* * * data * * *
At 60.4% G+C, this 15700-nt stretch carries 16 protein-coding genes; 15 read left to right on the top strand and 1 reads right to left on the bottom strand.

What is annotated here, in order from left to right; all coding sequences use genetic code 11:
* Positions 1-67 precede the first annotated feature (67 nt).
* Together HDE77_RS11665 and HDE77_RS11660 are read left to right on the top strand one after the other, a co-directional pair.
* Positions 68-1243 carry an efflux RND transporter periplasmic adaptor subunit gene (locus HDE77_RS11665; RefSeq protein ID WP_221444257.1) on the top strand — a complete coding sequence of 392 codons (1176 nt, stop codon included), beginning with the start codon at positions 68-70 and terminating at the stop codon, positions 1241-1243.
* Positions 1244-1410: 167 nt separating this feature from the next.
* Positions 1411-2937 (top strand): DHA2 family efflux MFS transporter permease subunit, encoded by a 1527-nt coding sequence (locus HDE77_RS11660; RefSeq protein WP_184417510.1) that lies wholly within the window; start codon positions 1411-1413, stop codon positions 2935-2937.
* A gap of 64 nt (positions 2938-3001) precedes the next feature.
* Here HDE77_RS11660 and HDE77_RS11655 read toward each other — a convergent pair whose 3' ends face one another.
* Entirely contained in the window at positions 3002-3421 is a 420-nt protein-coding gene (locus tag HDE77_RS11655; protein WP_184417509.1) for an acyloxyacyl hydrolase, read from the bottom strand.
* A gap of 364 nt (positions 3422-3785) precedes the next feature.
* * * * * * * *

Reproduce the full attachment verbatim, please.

At 60.4% G+C, this 15700-nt stretch carries 16 protein-coding genes; 15 read left to right on the top strand and 1 reads right to left on the bottom strand.

What is annotated here, in order from left to right; all coding sequences use genetic code 11:
* Positions 1-67 precede the first annotated feature (67 nt).
* Together HDE77_RS11665 and HDE77_RS11660 are read left to right on the top strand one after the other, a co-directional pair.
* Positions 68-1243 carry an efflux RND transporter periplasmic adaptor subunit gene (locus HDE77_RS11665; RefSeq protein ID WP_221444257.1) on the top strand — a complete coding sequence of 392 codons (1176 nt, stop codon included), beginning with the start codon at positions 68-70 and terminating at the stop codon, positions 1241-1243.
* Positions 1244-1410: 167 nt separating this feature from the next.
* Positions 1411-2937 (top strand): DHA2 family efflux MFS transporter permease subunit, encoded by a 1527-nt coding sequence (locus HDE77_RS11660; RefSeq protein WP_184417510.1) that lies wholly within the window; start codon positions 1411-1413, stop codon positions 2935-2937.
* A gap of 64 nt (positions 2938-3001) precedes the next feature.
* Here HDE77_RS11660 and HDE77_RS11655 read toward each other — a convergent pair whose 3' ends face one another.
* Entirely contained in the window at positions 3002-3421 is a 420-nt protein-coding gene (locus tag HDE77_RS11655; protein WP_184417509.1) for an acyloxyacyl hydrolase, read from the bottom strand.
* A gap of 364 nt (positions 3422-3785) precedes the next feature.